This is a continuation of the Australia series that I haven’t returned to since April 8, 2012. It reports on a wildflower tour of Western Australia that Ruth & I took with great Australian friends, Robert and Lynette. The 4 of us rode the Indian Pacific train across the Nullarbor Plain from Sydney to Perth and joined an all-Australian group on a bus excursion taking us east to Kalgoorlie, south to Esperance, west to Cape Leeuwin and north to Perth. The first 28 installments tell about this leg (about 1/3 of the trip), ending in Margaret River, wine country.
Now Day 8, we would be in Fremantle, Perth’s port city, by noon. For Ruth and me, this would be our 2nd visit to this important Australian seaport. The trip was in rain and, except for a few mild attractions, uneventful, so I tried to focus on the passengers who were from all over Australia. Some had emigrated from England and were very happy to be away from its problems.
The passenger who fascinated me the most this particular day was Margaret, an elderly woman sitting across the aisle from the rear bus exit. Margaret got up while the bus was in motion to retrieve something from the overhead just as the bus lurched to the right. She did a backflip into the exit well. I expected to see the men who rushed to help lift her dead, broken body from the space, but instead they eased her out and into her seat, apparently not severely injured.
One man aboard who repeatedly tried to befriend me had such a thick Australian accent that I never understood a single word he said. Apparently my nodding and smiling a lot gave him the impression that I understood.
Another man name Brian was telling me about a $500 tip he received from Jerry Lewis as we pulled into Busselton, “a popular holiday resort with a slightly faded air,” according to Lonely Planet. Its claim to credibility & biggest attraction is its jetty. The longest wooden one in the Southern Hemisphere, its construction began in 1865 and ended 95 years later with a 6,040 foot projection into Geographe Bay. It had to be lengthy for horse-drawn trucks to load timber products, I assume very long logs. A couple of major restoration projects have added a museum and an underwater observatory that draw almost half a million people each year to this now non-working jetty. Go figure.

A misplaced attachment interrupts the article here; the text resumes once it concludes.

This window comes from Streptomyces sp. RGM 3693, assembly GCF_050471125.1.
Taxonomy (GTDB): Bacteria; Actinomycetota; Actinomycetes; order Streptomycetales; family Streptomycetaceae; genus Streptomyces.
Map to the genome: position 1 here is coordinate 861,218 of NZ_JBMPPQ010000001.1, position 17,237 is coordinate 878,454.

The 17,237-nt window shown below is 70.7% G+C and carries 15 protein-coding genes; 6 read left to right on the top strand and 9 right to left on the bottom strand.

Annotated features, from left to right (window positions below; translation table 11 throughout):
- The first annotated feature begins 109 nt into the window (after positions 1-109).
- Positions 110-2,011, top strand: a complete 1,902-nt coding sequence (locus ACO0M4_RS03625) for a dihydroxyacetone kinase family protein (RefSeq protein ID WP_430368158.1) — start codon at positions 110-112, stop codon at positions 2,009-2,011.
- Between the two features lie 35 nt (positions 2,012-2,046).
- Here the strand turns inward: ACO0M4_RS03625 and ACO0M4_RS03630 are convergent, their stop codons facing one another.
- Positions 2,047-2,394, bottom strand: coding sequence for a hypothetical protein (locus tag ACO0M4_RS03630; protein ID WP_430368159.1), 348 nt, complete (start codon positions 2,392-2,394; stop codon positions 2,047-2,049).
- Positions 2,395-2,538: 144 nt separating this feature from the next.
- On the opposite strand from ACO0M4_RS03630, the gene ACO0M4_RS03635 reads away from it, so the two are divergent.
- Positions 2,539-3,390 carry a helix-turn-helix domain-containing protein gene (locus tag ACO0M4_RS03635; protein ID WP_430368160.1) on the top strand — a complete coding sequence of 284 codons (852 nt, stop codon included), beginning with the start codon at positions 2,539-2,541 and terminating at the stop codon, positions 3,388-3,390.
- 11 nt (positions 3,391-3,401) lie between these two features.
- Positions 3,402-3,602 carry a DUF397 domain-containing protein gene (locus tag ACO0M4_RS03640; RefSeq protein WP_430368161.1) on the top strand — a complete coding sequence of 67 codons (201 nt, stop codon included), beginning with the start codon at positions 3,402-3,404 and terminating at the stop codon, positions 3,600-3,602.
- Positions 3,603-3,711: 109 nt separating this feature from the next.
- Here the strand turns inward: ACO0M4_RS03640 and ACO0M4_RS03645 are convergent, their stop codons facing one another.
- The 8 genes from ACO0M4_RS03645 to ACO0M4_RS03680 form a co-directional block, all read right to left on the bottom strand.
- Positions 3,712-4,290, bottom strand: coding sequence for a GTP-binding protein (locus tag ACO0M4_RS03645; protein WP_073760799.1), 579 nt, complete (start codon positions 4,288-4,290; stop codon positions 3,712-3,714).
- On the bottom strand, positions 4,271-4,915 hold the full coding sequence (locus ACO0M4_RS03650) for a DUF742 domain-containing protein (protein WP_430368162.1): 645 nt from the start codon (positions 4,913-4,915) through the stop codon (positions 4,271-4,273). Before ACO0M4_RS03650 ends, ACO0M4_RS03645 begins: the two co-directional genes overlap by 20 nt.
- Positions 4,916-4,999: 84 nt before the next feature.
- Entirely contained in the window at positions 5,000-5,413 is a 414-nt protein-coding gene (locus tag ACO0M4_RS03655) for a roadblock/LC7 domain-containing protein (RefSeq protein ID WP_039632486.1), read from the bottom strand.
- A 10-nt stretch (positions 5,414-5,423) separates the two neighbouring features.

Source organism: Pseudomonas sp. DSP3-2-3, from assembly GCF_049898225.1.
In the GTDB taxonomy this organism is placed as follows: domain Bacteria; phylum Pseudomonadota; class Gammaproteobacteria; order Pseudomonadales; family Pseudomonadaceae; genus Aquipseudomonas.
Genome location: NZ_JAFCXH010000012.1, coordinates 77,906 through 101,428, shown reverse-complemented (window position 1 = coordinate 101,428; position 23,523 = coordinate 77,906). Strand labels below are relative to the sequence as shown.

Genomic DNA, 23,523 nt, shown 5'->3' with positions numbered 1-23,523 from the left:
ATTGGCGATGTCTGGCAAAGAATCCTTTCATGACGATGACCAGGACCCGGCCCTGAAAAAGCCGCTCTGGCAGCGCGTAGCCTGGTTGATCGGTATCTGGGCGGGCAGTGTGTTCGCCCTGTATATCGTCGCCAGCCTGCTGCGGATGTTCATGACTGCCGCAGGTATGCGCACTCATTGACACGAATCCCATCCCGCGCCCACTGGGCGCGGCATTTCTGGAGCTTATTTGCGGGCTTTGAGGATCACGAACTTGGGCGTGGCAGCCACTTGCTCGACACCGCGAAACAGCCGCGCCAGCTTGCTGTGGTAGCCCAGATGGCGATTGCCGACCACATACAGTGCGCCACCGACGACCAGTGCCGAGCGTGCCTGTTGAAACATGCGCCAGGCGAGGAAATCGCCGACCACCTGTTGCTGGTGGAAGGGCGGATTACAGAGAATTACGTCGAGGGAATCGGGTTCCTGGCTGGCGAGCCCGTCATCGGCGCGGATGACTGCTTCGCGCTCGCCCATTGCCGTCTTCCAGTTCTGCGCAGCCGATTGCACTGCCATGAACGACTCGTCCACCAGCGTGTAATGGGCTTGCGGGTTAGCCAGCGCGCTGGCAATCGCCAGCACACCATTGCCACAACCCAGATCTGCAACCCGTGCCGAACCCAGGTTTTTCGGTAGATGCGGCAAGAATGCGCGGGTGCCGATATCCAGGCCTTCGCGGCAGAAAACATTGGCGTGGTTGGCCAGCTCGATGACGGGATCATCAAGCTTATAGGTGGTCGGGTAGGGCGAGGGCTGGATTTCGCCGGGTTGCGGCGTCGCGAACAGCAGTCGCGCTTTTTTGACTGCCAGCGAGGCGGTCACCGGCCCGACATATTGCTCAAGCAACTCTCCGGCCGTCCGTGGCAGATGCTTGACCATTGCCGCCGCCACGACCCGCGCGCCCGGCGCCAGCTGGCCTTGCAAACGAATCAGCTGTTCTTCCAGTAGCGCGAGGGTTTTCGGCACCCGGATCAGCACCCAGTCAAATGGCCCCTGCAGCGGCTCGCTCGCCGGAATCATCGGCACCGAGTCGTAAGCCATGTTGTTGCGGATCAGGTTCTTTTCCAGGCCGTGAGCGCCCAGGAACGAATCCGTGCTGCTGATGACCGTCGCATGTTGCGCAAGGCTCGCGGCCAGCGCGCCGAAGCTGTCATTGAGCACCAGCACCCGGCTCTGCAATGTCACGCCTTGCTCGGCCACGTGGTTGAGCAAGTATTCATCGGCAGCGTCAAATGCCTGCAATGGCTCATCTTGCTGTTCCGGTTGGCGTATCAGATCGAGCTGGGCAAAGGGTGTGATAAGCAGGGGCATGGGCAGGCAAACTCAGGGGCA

The oldest limestone church in Western Australia, Anglican St. Mary’s, is in Busselton we were being told as we left town and I fought nodding off.
I revived when I spotted a dead kangaroo in the middle of the road, a not so unusual sight. Gwen, our well-informed and frank tour guide, saw it too and noted a problem in the Northern Territory. Drunk Aboriginals sometimes go to sleep in the middle of roads and get run over. As a result, its government had recently imposed a 130 kilometer speed limit on NT’s roads. Gwen went on to note that also human roadkill are forgetful visitors (like me) who pull over to take a photo on the wrong side of the road or try to pass a road train and don’t make it.
Lightening up as we entered Bunbury, Gwen mentioned that local mineral sands were now yielding gold rutite and zircons. I had never heard of the former.
A bustling industrial city of 60,000, Bunbury is infrastructurally neat but generic (see the proof above). Except for bottlenose dolphins and a boardwalk, travel literature can find nothing to say about it. At least we were only 104 miles from Fremantle.